One of the problems with a long-running blog like this is that I can’t remember if I’ve linked out to this series of blog posts on data visualization before or not. I am quite certain that I have not mentioned they are all collected in an affordable ebook. And there is also this list of what students find hard about making visuals.
Someone on Quora asked what makes for an engaging scientific poster. Warning: contains me.
There was a dreadful op ed in The Guardian about being a serious academic and how social media gets in the way of that or something. Anyone who claims to be “serious” today is setting themselves up for being lampooned for self-importance. See the #SeriousAcademic hashtag on Twitter for reactions, and Emily Willingham’s riposte. Janice Geary’s reaction, though, gave me pause:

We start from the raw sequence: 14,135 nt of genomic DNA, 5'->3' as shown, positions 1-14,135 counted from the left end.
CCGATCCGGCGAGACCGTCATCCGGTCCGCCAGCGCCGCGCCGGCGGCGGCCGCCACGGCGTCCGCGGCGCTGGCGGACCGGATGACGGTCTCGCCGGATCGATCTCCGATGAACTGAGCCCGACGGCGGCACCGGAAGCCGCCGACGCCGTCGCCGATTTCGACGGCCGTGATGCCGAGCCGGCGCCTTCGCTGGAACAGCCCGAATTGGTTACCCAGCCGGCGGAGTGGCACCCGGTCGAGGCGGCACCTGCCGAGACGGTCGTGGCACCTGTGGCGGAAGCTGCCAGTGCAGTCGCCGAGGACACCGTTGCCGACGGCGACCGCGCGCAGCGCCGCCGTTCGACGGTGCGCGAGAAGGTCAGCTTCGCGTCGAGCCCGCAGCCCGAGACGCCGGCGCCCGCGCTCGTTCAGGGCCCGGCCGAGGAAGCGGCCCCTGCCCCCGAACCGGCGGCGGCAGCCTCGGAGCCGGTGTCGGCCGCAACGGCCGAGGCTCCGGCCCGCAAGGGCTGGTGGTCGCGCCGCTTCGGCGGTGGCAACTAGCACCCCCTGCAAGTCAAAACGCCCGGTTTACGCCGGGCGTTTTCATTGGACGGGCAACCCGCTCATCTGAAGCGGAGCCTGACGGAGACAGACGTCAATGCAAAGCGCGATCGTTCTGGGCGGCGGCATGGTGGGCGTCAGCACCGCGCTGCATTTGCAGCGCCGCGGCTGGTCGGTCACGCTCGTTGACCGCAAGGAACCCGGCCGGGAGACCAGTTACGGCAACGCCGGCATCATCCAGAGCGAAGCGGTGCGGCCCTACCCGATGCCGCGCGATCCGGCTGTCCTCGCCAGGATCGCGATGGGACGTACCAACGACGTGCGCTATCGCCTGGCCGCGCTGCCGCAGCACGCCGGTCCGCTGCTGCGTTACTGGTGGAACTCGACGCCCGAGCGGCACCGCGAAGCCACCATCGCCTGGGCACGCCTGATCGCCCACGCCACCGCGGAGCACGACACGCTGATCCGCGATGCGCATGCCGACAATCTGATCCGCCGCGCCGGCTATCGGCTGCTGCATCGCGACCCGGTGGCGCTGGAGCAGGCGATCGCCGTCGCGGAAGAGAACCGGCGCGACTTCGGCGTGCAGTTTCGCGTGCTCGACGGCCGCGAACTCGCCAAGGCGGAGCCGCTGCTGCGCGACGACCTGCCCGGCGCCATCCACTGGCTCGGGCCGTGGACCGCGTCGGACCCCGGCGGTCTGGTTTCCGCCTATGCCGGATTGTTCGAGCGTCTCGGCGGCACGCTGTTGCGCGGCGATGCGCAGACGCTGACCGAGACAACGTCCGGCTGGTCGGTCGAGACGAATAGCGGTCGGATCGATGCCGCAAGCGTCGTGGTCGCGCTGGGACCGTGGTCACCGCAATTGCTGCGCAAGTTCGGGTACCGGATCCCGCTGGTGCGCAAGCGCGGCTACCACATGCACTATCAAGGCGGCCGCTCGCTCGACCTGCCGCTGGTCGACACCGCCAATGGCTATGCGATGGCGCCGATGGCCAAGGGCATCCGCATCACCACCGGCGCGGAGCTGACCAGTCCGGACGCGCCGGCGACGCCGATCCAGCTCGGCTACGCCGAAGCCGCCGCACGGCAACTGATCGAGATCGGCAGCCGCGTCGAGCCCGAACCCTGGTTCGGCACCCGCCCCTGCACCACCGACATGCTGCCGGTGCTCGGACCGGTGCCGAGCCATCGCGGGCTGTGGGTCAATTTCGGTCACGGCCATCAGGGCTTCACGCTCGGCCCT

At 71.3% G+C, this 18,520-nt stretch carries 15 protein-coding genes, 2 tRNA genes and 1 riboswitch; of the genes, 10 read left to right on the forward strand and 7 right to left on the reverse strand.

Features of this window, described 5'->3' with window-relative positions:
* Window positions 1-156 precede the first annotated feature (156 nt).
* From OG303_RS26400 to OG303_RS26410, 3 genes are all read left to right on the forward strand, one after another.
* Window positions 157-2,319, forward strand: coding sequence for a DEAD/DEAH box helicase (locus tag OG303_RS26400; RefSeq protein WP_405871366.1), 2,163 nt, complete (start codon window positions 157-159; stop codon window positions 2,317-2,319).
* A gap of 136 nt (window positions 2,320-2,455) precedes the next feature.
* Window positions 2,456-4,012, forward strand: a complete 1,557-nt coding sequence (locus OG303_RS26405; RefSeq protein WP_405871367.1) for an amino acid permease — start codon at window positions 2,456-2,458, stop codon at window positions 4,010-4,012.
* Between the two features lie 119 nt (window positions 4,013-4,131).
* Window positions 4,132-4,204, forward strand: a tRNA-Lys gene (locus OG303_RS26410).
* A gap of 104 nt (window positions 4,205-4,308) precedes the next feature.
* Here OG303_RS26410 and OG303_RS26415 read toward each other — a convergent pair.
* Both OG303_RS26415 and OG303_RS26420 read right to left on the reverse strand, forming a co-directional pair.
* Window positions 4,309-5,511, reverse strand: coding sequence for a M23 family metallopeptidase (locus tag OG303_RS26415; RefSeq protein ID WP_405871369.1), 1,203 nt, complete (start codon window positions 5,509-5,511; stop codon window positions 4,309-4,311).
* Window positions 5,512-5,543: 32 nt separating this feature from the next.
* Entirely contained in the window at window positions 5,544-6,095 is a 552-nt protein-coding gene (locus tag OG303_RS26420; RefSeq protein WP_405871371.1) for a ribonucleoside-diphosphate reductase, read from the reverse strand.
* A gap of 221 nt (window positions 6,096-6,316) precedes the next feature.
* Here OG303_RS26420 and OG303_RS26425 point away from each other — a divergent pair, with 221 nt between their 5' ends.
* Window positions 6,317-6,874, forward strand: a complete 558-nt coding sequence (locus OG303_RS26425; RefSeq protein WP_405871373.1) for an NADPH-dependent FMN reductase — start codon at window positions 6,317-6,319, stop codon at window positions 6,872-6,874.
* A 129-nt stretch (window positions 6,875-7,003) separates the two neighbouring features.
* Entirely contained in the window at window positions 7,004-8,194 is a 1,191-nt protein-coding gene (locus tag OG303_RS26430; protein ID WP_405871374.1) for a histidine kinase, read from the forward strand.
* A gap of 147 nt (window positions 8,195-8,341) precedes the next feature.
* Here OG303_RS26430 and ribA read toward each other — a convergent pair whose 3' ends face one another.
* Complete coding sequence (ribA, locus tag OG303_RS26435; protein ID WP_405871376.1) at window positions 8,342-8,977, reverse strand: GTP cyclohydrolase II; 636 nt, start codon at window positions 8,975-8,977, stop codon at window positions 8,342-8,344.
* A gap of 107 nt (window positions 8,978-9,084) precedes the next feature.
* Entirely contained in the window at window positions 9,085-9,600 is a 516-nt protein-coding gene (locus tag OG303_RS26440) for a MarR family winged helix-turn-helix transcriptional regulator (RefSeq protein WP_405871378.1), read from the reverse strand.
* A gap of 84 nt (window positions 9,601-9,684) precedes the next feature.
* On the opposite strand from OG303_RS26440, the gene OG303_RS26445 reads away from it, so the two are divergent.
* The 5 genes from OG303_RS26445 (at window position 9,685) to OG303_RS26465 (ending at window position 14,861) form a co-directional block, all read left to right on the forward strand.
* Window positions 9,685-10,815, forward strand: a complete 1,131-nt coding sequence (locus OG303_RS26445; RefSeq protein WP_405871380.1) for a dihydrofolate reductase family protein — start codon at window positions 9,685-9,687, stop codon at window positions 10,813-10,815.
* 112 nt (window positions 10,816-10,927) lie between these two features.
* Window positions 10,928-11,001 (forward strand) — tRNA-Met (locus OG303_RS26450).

How is it that social media is controversial for the
#seriousacademic, but somehow we all still make posters like they accomplish something?
Obviously, I have a horse in this race. I will argue to Janice that posters can accomplish things. My best example is how being in a poster session led to co-organizing an international symposium. I would welcome other examples! How did you get things done in a poster session?
Now, a bit of summertime fun.
If you were one of the many who dug Stranger Things on Netflix, you will be pleased to know you can tap into the power its pastiche here.
There are some limitations. It seems to stall out at five letter words for that second line. “Posters” was apparently too long for a second line. Still fun. Hat tip to Doc Becca.
Today’s demonstration of the power of proximity in design comes courtesy of this unfortunate pairing of advertisements:
Hat tip to Andrew Bloch.